Sedgefield (County Durham)
Sedgefield is a small market town to the south-east of Durham. It is surrounded by open country and has a racecourse.
Whilst there is likely to have been human occupation in and around the area since the end of the last ice-age (from around 8,000BC), the earliest known human occupation can be found in buried cropmark sites. Found both to the north and south of the village, such sites reveal enclosures with surrounding ditches which once contained the houses of small farming communities of the late Bronze and Iron Ages.
During the Roman period a major Roman Road running north from York towards Chester-le-Street and beyond was constructed immediately to the west of the village. This road is usually called "Cades Road" after the 18th century antiquarian who first identified it. A small number of archaeological finds and a series of enigmatic cropmarks, also to the west of the village, suggest that there may be a small Roman settlement alongside the road. Some of this site was excavated in 2002 by the television programme Time Team. They found the remains of a Roman village and pottery kilns, suggesting that the site provided pottery for the surrounding area. This was the first Roman pottery kiln to be found in the north-east of England.
Sedgefield is first recorded in documentary sources in the year 915 and again in 1050 when it was known as "Ceddesfeld", the name is Anglo-Saxon in origin and may have one of two origins. The more likely is that it reflects the name of the original landowner and simply means "Cedds' Field". Alternatively the name may reflect the nature of the surrounding area which was, in the 18th and 19th centuries and before considerable amounts of land improvement, damp and marshy - often referred to as "sedge".
St. Edmund's Church was built in the 13th century and overlooks the town centre. The tower was built in the 15th century as a gift by Robert Rhodes, a wealthy local merchant. It also contains an impressive font and several memorial brasses commemorating local families. A woodworker named Robert Barker did much to enhance the interior with magnificently executed woodwork in a classical style. The former Rectory is an interesting 18th century building and has now been converted, by the local Community Association, for community use and has been renamed Ceddesfield Hall. It is reputedly haunted by "THE PICKLED PARSON" who is said to reside in a lost tunnel leading from St. Edmunds Church to the Rectory.
The village of Sedgefield legally became a town in the year 1312, when Bishop Kellawe of Durham granted a charter allowing the holding of a market every Friday. An annual fair was also held that lasted five days and began on the eve of St. Edmund's Day, November 16th. By 1343 the market seems to have fallen into neglect with the Rector complaining that people were buying and trading even on Sundays! Both market and fair were still being held at the end of the 18th century, often in an area referred to as the Marketgate. The word "gate", as found in many northern English towns, is an Anglo-Scandinavian word that refers to a street or place rather than a physical gate. From 1828 the town began to flourish by manufacturing agricultural products like saddles and straw hats. The market enjoyed a short revival early in the 20th century at the instigation of the Women's Institute.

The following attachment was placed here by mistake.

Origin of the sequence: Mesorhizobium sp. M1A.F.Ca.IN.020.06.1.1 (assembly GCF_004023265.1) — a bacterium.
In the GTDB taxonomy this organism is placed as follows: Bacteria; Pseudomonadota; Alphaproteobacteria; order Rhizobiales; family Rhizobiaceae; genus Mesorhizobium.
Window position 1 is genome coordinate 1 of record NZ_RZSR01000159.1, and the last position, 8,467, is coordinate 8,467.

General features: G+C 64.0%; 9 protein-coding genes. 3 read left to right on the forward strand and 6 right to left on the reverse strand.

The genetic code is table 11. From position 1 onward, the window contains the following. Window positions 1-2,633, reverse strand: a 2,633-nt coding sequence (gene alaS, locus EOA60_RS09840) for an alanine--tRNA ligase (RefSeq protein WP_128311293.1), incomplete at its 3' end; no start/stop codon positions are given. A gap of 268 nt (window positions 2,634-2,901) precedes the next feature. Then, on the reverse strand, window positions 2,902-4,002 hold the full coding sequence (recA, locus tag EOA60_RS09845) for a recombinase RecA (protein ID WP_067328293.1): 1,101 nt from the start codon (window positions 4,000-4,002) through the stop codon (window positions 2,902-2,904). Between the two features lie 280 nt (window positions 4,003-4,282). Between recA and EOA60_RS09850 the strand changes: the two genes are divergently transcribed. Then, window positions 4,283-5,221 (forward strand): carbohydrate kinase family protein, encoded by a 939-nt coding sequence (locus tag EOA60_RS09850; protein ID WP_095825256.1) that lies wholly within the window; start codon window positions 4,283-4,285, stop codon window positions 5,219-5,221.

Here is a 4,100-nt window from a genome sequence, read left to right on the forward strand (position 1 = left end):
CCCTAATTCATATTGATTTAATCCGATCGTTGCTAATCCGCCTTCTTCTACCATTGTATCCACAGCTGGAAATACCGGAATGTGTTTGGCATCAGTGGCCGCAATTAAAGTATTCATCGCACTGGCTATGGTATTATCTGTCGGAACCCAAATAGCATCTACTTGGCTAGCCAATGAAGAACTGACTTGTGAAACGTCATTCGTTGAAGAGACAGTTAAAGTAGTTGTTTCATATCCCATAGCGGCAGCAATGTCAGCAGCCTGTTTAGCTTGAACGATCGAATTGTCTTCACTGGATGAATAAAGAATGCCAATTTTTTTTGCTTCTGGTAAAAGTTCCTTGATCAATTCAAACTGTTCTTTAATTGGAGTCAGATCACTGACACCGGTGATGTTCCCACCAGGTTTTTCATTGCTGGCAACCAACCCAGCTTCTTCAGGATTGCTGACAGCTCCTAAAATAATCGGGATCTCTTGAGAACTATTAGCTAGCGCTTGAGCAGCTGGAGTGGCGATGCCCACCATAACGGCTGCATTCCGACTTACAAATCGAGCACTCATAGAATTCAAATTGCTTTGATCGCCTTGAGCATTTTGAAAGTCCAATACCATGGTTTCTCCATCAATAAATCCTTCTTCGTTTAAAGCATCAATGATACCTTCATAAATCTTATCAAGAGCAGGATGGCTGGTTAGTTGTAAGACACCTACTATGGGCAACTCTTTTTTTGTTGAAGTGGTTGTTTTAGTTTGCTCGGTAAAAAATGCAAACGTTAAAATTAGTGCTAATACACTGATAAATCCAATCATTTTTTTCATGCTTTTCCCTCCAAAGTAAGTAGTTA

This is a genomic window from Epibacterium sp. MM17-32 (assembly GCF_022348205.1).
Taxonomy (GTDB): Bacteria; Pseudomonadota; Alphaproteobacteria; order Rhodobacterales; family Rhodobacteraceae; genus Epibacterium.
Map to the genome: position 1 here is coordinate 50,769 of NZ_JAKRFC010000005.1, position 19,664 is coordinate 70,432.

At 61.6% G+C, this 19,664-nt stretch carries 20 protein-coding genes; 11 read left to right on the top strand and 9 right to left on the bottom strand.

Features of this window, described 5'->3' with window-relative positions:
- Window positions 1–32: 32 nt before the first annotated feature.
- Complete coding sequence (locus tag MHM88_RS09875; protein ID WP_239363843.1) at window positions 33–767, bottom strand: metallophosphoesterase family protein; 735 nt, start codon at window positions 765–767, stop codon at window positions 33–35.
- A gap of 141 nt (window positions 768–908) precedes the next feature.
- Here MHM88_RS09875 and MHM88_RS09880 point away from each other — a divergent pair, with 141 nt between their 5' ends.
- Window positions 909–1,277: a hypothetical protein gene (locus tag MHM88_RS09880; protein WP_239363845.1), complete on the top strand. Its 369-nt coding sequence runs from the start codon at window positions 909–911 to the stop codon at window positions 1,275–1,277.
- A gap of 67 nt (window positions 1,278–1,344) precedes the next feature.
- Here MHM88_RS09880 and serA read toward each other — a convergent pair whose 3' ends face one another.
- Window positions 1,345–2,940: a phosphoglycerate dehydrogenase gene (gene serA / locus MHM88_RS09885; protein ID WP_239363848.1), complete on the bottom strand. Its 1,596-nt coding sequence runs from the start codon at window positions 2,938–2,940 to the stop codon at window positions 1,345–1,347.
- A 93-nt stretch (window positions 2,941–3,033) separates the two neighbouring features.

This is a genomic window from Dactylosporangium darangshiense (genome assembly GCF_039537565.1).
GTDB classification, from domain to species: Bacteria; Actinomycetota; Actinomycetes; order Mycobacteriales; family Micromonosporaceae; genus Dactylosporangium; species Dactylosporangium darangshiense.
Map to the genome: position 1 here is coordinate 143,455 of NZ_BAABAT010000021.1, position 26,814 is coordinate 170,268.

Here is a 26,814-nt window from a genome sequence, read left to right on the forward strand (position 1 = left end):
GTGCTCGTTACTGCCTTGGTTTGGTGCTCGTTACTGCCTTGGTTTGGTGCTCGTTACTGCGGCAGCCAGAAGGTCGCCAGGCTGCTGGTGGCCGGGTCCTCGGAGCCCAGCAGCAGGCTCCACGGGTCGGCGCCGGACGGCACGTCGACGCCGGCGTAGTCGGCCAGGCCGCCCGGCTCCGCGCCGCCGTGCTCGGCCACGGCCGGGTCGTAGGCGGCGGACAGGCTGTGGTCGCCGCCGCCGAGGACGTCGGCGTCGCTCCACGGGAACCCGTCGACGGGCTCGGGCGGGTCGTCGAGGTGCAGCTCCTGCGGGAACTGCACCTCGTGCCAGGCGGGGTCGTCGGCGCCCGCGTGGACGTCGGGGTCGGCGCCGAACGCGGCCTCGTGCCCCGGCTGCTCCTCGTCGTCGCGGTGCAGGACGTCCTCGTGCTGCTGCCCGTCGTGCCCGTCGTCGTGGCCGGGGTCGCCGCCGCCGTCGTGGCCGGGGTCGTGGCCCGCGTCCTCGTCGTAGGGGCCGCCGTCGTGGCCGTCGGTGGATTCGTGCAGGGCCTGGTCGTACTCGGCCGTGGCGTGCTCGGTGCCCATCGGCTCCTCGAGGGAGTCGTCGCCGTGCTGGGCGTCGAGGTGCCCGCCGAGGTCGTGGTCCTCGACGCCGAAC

Other medieval buildings nearby included Embleton Old Hall - formerly the manor house of the Bulmer family. The manor house of High Embleton is mentioned in 1653, and again as Embleton Hall in 1667. The modern farmhouse on the site exhibits no trace of antiquity suggesting the old hall was demolished at some unknown point in the past. It would appear from old records that prior to ploughing in 1941, the site of the old hall was represented by a raised platform with stone foundations in the field to the west of the farmhouse.
The grounds of Hardwick Hall, a 16th century house with a fine 18th century front, were created in the mid-18th century. At its height the park covered a large area and contained a lake, temples and follies. Sadly in the later 19th and early 20th century the park fell into disrepair. Luckily the park is being restored to its former glory.
Sedgefield has many notable buildings including the medieval church of St. Edmund and the splendid former rectory of Ceddesfield Hall. Most buildings around the centre of the village are Georgian in date and reflect the prosperity of the village at this time. This can also be seen with the development of the important landscape at Hardwick just outside the village from the 1750's. In more recent times Sedgefield has seen the development of its racecourse and the opening of the County Durham Asylum hospital at Winterton which closed in the late 1990s.
A number of war memorials can be found around the town, most notably with the cross in the churchyard of St. Edmund's parish church whilst the church itself contains a plaque dedicated to the memory of parishioners who served in the war. The Wesleyan chapel contains a similar memorial along with a number of plaques commissioned by individual families in remembrance of fallen relatives. St. Luke's Chapel that once belonged to Winterton Hospital is known to have once contained a number of memorials but these were removed from the church and stored at Durham General Hospital when the asylum was demolished.
In WW2, Hardwick military camp was established to the north of the town and documentary sources suggest that a second camp was set up around the area now used by the racecourse but the exact location of this is unknown.
|Event(s):||The identification of Historic Landscapes in Durham Project; Chris Blandford Associates|
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